Join Professors Bethany Jay and Brad Austin for an intensive study and travel course focusing on Race and Rights in the South, April 15-21, 2023. Students can register for HST 991: History Travel and Study Seminar or EDG 825: Topics in Place-Based Education.
The institute begins with three full seminar days in March and April (on-campus and remote options), studying the complex dynamics of race, rights, and power structures in the American South.
The institute continues with a trip up the Mississippi River, visiting museums and sites related to slavery and resistance, Reconstruction and Jim Crow, the internment of Japanese Americans, Native American history, and the Civil Rights Movement. The institute will travel to New Orleans, Jackson, Vicksburg, Little Rock, and Memphis.
Tentative list of site visits:
- Cabildo Louisiana State History Museum
- Butler Center for Arkansas History
- Free People of Color Museum of New Orleans
- The Whitney Plantation
- Vicksburg National Military Park
- The Delta Blues Museum
- The National Civil Rights Museum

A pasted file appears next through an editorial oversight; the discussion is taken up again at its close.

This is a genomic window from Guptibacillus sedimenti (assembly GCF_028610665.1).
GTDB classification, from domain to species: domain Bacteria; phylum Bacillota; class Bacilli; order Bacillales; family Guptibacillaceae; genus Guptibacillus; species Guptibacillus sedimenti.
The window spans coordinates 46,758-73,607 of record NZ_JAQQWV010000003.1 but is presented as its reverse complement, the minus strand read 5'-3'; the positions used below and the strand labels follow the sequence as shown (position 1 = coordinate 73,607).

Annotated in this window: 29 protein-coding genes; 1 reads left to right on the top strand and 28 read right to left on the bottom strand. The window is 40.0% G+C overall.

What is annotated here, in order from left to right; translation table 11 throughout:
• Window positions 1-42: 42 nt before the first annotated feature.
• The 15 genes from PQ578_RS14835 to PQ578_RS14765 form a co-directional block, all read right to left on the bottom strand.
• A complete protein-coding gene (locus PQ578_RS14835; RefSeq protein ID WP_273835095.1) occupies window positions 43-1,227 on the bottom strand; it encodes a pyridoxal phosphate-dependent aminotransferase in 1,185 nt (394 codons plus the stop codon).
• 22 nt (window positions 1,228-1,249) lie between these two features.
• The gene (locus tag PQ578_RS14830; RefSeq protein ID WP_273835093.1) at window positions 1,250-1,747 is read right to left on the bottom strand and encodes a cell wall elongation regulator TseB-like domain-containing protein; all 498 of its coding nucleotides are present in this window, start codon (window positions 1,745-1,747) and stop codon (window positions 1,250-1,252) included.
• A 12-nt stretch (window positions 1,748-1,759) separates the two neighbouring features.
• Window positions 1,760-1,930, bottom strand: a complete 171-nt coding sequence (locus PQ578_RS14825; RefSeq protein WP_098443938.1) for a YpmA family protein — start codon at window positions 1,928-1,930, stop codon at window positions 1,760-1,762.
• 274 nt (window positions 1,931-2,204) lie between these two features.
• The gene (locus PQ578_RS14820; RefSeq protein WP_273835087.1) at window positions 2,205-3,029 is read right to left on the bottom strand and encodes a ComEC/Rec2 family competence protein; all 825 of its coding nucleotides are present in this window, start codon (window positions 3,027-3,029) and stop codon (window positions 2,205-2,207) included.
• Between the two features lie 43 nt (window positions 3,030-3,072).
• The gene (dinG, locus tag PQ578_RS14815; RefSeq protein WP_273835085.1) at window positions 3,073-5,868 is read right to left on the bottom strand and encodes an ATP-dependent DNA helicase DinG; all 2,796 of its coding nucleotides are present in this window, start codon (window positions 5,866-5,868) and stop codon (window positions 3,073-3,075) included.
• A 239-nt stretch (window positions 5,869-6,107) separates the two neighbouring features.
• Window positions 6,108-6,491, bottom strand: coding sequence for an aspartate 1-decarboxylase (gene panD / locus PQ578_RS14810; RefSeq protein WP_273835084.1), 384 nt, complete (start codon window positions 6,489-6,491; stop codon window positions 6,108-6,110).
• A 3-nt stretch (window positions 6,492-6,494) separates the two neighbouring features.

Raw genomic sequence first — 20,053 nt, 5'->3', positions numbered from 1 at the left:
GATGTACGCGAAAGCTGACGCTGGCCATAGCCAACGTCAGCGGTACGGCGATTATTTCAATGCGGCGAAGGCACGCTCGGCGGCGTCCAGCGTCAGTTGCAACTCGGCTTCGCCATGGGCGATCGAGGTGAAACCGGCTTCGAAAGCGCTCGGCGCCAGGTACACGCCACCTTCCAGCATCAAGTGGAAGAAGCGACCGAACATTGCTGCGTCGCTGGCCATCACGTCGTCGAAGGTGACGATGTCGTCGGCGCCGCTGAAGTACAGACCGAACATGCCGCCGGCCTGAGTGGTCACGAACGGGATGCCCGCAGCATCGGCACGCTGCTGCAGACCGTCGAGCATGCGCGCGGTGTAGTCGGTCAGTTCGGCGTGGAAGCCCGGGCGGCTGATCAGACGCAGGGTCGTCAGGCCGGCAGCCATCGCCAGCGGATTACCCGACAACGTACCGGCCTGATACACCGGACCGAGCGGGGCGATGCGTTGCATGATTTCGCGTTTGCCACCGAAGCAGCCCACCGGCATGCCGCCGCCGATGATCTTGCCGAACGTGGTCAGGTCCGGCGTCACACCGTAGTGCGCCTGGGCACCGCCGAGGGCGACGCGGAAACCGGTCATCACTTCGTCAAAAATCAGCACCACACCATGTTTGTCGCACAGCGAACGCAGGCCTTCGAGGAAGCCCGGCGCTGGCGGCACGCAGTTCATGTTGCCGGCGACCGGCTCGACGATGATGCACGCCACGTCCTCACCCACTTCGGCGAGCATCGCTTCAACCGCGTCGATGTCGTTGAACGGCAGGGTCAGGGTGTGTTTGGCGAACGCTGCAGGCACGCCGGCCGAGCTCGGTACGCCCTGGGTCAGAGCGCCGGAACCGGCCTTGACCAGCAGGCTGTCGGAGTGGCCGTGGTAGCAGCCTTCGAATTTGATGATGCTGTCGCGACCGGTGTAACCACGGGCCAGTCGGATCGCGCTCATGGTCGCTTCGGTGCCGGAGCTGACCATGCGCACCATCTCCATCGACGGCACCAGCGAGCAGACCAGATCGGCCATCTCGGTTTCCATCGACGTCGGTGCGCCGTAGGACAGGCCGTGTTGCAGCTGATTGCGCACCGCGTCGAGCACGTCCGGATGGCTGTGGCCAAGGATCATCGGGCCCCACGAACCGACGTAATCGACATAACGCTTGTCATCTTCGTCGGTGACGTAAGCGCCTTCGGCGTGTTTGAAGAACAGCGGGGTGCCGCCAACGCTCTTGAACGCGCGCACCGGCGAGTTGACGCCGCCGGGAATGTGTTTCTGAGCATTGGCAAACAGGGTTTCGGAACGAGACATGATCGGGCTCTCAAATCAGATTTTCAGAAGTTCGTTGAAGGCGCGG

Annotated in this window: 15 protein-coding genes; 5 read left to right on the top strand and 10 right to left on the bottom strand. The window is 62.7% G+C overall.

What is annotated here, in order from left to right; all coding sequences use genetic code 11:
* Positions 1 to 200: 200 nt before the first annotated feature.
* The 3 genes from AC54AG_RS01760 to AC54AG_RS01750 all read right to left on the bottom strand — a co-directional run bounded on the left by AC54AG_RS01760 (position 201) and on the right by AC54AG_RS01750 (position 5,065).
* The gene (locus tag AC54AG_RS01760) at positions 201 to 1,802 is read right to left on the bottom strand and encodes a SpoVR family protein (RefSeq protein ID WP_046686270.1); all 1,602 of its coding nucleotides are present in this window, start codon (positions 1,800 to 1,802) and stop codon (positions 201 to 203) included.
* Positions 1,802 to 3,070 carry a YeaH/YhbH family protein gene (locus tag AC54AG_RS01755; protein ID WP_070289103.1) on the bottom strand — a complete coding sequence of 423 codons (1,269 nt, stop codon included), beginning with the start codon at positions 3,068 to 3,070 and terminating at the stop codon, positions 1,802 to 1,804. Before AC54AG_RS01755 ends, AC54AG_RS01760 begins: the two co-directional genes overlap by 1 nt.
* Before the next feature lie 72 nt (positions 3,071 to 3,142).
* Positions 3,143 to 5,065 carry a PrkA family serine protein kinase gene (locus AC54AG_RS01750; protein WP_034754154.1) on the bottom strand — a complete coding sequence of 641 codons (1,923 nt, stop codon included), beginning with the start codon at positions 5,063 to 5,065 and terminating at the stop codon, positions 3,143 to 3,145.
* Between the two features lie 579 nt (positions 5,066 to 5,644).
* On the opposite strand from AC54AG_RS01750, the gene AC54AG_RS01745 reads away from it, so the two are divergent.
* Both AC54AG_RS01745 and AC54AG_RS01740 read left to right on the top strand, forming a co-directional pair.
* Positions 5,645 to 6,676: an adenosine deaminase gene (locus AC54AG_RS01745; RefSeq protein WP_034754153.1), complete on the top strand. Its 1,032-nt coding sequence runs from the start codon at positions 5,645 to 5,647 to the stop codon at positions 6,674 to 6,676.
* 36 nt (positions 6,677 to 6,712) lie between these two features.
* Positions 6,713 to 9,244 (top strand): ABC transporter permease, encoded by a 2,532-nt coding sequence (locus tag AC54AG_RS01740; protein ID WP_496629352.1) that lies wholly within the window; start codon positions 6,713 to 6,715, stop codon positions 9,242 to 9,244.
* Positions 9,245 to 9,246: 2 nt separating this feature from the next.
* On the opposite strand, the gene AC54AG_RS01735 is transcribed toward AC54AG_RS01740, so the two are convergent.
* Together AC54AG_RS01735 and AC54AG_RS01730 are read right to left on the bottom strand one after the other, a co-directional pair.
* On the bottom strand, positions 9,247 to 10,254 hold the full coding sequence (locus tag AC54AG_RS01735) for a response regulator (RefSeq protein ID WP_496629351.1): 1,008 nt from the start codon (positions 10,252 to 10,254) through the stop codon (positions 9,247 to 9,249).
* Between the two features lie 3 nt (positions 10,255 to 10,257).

- The Clinton Presidential Library
- Chucalissa Native American Site
Participants will have plenty of free time to explore the music, culture, and cuisine of these historic places.
Professor Bethany Jay is the co-editor of Understanding and Teaching American Slavery, winner of the 2018 American Historical Association James Harvey Robinson Prize for the "most outstanding contribution to the teaching and learning of history in any field for public or educational purposes." She is co-host of the Learning for Justice podcast "Teaching Hard History."
Professor Brad Austin is the series co-editor for the Harvey Goldberg Series for Understanding and Teaching History (University of Wisconsin Press). His publications include Teaching United States History through Sports, Understanding and Teaching the Vietnam War, and Democratic Sports: Men's and Women's College Athletics during the Great Depression.
*Space is limited. If interested, please fill out this form.